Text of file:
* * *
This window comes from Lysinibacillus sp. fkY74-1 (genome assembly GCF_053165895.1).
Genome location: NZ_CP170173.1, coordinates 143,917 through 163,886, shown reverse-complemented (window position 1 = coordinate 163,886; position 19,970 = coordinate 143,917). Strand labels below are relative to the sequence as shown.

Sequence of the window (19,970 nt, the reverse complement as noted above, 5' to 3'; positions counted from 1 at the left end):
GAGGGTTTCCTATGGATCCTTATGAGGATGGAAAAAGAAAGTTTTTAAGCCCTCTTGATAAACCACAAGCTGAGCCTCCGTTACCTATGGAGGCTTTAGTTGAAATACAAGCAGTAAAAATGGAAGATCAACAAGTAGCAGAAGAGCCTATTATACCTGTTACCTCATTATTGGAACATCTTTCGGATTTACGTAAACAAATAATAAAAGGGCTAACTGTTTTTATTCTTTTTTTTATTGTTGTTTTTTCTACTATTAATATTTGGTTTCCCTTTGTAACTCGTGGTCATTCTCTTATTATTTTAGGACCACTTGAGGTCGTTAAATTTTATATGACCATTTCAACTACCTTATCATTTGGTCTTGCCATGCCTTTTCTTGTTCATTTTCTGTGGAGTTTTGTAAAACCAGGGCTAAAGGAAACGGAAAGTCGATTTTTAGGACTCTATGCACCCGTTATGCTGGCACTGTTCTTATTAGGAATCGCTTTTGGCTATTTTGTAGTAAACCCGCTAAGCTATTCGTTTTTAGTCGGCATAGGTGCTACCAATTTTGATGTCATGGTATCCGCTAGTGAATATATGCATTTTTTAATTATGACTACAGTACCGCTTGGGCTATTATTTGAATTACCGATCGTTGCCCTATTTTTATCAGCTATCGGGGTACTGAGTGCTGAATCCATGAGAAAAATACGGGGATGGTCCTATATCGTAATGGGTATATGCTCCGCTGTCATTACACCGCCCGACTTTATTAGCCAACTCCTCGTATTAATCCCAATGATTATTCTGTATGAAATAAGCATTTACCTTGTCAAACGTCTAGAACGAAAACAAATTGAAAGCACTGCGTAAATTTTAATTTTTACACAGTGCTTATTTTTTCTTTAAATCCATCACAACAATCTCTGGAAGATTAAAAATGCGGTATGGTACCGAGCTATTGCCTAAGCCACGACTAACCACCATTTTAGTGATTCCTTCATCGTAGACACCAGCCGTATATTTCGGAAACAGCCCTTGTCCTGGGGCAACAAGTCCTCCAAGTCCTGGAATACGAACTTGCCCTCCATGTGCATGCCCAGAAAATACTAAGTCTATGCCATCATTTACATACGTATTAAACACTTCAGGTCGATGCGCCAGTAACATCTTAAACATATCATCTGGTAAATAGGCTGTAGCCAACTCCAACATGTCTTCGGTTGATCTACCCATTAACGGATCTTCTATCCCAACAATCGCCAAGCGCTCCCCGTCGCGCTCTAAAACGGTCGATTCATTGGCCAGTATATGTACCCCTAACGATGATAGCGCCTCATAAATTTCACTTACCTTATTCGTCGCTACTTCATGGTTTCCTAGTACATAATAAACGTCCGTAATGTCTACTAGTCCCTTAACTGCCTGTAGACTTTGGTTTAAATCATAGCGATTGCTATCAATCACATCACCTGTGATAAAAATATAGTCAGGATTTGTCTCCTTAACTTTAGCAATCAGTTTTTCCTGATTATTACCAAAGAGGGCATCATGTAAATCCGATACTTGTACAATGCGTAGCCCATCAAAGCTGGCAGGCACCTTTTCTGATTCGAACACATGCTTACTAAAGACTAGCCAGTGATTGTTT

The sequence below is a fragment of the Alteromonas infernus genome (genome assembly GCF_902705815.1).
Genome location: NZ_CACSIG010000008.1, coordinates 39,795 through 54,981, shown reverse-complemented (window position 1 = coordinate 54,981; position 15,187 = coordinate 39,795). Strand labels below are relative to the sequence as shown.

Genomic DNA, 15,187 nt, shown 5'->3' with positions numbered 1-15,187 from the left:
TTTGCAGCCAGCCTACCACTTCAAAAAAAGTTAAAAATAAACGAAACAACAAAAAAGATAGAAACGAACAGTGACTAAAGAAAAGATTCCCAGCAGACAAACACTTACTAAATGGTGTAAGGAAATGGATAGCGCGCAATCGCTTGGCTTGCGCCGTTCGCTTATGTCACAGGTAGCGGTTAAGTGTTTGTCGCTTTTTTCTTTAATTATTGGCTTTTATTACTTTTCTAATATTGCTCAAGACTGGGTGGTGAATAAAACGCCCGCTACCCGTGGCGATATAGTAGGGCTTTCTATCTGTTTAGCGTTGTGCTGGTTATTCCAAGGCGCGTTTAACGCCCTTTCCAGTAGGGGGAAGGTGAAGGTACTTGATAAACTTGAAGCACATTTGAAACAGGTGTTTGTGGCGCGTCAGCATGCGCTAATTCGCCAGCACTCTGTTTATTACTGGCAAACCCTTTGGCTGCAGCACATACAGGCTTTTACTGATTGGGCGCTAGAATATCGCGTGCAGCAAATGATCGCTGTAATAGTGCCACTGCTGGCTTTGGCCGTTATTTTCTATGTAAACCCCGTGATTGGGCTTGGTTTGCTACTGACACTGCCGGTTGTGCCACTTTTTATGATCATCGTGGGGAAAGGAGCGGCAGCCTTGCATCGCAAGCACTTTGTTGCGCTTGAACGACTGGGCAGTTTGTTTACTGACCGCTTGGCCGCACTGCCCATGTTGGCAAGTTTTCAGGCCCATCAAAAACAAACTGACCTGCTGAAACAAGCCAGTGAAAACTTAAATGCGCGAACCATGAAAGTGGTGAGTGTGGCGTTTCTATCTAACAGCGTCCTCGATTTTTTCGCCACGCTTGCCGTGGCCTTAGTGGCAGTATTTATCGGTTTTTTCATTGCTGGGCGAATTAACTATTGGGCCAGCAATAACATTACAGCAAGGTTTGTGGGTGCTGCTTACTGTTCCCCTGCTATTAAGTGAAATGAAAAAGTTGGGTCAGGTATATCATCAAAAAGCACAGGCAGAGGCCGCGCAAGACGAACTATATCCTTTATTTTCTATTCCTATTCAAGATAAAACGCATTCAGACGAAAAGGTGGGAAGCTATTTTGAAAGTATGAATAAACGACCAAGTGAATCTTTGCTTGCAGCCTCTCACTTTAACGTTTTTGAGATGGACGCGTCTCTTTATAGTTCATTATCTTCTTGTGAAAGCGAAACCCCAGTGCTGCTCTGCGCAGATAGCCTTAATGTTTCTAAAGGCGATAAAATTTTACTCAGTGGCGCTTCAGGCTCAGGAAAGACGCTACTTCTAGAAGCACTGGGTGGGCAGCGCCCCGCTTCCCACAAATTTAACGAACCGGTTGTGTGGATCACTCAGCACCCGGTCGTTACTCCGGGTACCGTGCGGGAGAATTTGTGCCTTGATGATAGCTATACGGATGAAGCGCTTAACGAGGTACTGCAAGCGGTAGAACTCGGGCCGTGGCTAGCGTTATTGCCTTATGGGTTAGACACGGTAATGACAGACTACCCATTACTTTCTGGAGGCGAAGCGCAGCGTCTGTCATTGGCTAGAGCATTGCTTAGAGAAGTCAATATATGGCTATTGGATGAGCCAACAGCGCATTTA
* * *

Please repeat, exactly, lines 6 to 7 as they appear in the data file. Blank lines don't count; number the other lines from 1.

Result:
Genome location: NZ_CACSIG010000008.1, coordinates 39,795 through 54,981, shown reverse-complemented (window position 1 = coordinate 54,981; position 15,187 = coordinate 39,795). Strand labels below are relative to the sequence as shown.

Genomic DNA, 15,187 nt, shown 5'->3' with positions numbered 1-15,187 from the left: